would i be able to use a voltage comparator as a mosfet driver?(like the LM311N) my mosfets are also getting hot!
Hello everyone, I am currently using a computer power supply that i have adapted to a lab supply to power my speaker. I am having a problem with EM interference coming from the AC power grid, and tried running the speaker on some batteries. Like Plasmana, i used a 9V to power the TL494 side of the circuit, and am using a Yuasa NP7-12 (12V 7Ah) battery for the flyback. I can get the flyback and circuit running perfectly (with the exception of EM interference) when using the PSU, but absolutely nothing with the batteries. I think that the big battery needs to be charged, but i was wondering how you would check. It pushes less than one volt while running the flyback, but gives about 12 amps. If under no load at all and I test the battery leads with the Multimeter i get 12.3V and about 28A. Any suggestions? Thanks in Advance for any help you have to offer!
Maybe try using a small fan to cool the MOSFET.
whiplash6 years ago
Heya, i would just like to ask, could you be more specific in what you will need. could you tell me the different voltages for all the components, there are a lot of different capacitors and resistors out there. thanks
Arx6 years ago
Duty cycle shouldn't really be an issue. That fet has a nice low "Rds on" Either you're switching at too high a frequency for the fet (unlikely) or you're not switching it fast enough (taking too long between off and on) Perhaps the 494 doesn't put out enough current to drain the gate capacitance quickly enough? I'm just throwing out ideas, haven't really looked at the numbers. :)
rocketgeek Arx6 years ago
Gate charge (Qg) on the IRF540 is 71 nC, according to the International Rectifier datasheet. Current output of the TL494 is 200 mA... which implies a switching time of 355 ns... which means that the MOSFET is spending about 2.1% of the time partially on at a switching frequency of 30 kHz. Ouch! IR sells gate driver ICs capable of putting an amp or more into the gate for ~$1 on their site.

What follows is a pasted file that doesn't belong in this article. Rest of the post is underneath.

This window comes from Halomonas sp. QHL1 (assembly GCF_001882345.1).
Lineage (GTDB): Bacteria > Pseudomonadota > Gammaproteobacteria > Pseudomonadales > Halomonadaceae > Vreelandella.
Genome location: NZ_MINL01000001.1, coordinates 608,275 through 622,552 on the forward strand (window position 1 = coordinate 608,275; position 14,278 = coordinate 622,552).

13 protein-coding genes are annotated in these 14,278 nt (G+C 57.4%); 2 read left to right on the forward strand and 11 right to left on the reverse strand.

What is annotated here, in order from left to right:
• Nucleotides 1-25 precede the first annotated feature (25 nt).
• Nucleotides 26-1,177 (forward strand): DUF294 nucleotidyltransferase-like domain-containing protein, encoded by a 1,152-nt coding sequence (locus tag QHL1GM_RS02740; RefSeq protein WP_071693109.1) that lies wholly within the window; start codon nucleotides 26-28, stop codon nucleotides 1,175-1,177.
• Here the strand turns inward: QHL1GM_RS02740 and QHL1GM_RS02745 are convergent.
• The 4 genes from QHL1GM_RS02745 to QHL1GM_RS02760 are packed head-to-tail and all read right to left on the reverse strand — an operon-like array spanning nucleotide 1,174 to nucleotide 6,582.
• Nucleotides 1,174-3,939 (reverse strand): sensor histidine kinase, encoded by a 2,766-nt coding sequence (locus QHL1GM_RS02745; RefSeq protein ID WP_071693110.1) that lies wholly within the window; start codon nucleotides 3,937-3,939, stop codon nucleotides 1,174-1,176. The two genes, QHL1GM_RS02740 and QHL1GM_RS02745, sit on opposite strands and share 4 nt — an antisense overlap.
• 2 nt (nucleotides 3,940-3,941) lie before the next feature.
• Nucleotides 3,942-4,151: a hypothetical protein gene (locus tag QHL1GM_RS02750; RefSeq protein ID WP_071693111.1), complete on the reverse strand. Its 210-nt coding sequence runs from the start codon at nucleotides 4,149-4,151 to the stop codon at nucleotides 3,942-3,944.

BTW, that one does use a PAIR of IRF540s and they can get quite warm. It takes quite a lot of current because we're essentially shorting out the flyback transformer. The current has to be limited somehow. I've burned up lots flybacks, capacitors, and transistors due to crummy current limiting.
     If that is what's going on then this could benefit from using an SG3525. There's a flyback driver on my site that uses one http://kickme.to/lightningstalker It's the first circuit "How to Build a Transistorized Tesla Coil".
     You have to limit the current by using a shorter duty cycle or else get a bigger transistor. If it's that hot I'd try getting a temperature reading. It could be really hot but still within the temperature rating.
The fastest way to cut the heat is to switch the MOSFET harder, i.e. drive more current into and out of the gate.
endolith6 years ago
The MOSFET probably shouldn't get that hot. Maybe you need a transistor on the input to clamp it down and prevent it from being partially on? Can you look at it with an oscilloscope?
The key to turning the MOSFET on and off quickly is to supply lots of current to the gate. The TL494 can only drive about 200 mA... you really want an amp or more -- 2A-3A would not be out of line for the IRF540. See my response to step 2 for more detail.
Does anyone know how to make a bass plasma speaker because all the ones I've seen sound really tinny and don't have good bass responce? Thanks a lot Uberdum05
Why don't you use quite a few MOSFET's in parallel?
iBurn6 years ago
So plas.......how'd the board get that big ol black mark on it?